British Columbia

B.C. using $500,000 from civil forfeiture grants to fund anti-gang programming for youth

The government of B.C. plans to invest $500,000 from civil forfeiture grants into anti-gang programming for youth in Surrey.

Money to eliminate current wait list for Surrey Wraparound program

Students and outreach workers from the Wraparound program (above) form part of the more than 500 families and students the province says have changed their lives for the better. (CBC News)

The government of B.C. plans to invest $500,000 from civil forfeiture grants into anti-gang programming for youth in Surrey.

The money will help eliminate the 35-person wait list for Surrey's Wraparound (Wrap) program, which targets youth aged 11 to 17 who are at risk of joining gangs and helps them build positive lifestyles and self-worth by establishing stronger connections with their school, community and home. 

There are currently 97 students taking part in the program, which the province says has demonstrated a 67 per cent decline in negative contact with police.

"As part of our commitment to tackle gangs and gun violence and create safer communities for people, we are delivering on our promise to increase support for Surrey Wrap by $500,000," said Mike Farnworth, minister of public safety and solicitor general.

"People want to feel safe where they live and know their child won't be lost to the dead-end path of gang life," Farnworth said. "It's time to target gang violence in our neighbourhoods head-on."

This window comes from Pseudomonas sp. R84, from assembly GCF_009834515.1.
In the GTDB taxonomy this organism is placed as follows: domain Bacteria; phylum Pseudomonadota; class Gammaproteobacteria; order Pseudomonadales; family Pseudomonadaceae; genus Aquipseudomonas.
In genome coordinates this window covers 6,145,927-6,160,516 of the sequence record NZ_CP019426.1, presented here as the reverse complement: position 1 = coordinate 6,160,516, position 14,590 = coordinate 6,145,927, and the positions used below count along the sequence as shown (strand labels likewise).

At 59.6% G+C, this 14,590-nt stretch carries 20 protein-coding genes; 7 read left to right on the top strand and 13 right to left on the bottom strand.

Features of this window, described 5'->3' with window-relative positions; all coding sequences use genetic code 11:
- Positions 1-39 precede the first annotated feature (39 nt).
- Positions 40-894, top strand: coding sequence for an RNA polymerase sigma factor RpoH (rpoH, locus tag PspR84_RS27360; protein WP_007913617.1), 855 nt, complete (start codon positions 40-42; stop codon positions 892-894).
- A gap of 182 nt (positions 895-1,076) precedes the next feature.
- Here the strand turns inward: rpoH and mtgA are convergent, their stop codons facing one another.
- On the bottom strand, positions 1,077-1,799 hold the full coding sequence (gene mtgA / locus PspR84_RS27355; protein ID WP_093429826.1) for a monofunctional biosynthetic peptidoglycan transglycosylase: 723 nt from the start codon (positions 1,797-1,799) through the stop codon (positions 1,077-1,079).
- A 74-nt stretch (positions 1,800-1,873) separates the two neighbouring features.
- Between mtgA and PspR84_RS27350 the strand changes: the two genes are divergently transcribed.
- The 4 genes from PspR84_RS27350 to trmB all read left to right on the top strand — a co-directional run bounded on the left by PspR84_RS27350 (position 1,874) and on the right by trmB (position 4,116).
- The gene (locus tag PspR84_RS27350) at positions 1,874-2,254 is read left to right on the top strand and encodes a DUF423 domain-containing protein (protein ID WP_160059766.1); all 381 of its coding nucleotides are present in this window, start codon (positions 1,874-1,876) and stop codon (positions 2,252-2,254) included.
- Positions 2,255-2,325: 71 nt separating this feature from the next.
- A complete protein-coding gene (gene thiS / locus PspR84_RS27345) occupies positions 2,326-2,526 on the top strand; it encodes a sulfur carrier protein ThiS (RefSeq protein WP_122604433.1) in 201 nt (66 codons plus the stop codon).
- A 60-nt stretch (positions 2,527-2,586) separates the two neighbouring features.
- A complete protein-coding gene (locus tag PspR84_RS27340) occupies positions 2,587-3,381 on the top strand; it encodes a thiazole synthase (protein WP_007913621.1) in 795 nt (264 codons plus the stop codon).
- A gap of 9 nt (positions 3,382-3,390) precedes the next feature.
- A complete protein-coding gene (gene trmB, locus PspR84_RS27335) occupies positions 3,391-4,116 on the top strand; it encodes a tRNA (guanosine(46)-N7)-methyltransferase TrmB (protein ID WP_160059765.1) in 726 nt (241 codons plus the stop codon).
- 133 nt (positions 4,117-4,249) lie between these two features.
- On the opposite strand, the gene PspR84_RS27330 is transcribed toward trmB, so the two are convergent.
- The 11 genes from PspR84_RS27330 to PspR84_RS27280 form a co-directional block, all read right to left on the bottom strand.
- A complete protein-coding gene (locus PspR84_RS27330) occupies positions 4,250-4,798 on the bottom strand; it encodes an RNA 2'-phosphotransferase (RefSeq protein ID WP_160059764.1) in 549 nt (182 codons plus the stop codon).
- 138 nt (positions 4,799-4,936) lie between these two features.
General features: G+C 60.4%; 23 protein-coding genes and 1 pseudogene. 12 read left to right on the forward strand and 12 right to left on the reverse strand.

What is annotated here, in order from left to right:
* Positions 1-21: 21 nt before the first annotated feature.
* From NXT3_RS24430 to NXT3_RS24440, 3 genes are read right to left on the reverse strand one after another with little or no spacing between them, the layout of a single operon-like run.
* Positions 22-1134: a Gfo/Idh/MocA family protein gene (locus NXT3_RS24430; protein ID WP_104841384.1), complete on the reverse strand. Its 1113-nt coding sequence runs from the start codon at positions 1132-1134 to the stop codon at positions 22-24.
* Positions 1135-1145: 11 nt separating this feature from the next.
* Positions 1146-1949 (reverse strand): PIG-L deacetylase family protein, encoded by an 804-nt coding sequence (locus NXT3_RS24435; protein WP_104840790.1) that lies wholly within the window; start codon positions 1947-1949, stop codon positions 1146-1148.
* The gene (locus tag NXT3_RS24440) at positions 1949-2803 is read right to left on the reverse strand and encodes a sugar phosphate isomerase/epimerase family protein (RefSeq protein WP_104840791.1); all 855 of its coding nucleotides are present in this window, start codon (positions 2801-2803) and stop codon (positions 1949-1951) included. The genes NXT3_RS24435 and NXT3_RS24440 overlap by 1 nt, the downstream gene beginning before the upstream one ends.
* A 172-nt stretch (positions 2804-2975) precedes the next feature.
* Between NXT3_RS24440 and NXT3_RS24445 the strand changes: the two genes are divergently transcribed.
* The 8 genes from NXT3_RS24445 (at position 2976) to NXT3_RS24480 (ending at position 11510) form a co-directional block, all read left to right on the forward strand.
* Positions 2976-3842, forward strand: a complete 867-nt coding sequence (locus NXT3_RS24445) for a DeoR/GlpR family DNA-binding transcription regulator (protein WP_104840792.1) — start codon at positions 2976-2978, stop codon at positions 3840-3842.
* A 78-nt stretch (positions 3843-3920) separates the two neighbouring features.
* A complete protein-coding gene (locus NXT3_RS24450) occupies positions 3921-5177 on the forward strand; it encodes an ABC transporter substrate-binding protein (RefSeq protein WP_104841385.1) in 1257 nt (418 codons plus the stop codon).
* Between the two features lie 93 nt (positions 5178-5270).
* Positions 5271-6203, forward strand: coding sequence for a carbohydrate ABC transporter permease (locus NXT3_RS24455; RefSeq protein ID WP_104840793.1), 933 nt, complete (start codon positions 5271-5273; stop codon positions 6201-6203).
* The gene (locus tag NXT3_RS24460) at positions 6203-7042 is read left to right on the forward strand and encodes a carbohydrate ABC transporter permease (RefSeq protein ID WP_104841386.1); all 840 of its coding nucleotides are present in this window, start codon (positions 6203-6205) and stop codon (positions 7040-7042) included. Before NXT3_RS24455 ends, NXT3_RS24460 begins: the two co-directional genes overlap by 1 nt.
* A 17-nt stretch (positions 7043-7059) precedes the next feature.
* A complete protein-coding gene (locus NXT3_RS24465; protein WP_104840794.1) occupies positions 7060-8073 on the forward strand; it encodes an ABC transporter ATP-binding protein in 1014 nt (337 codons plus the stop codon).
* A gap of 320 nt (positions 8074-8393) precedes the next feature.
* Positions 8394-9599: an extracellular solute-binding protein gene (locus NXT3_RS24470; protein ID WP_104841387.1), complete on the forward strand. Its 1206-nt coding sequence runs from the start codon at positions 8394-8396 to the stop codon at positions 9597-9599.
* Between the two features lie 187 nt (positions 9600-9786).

Minister of Public Safety and Solicitor General, Mike Farnworth says this funding is part of a commitment to making Surrey safer. (CBC News)

Established in 2009, the Wrap program is a partnership between the City of Surrey, the Surrey School District and Surrey RCMP.

Youth participants are mostly identified and referred by school staff and the RCMP. 

Intensive supports are provided, including counselling, recreational activities, mentoring, substance abuse treatment, life skills training, employment placement, and work with the families of youth. 

Funds for the investment are generated from to the Civil Forfeiture Act, which targets the proceeds and instruments of crime. The province says a majority of cases are connected to drugs, gangs and organized crime. 

From 2006 to the middle of 2017, the province says $31 million has been re-invested in B.C. for crime prevention grants and compensation to victims as a result of civil forfeitures.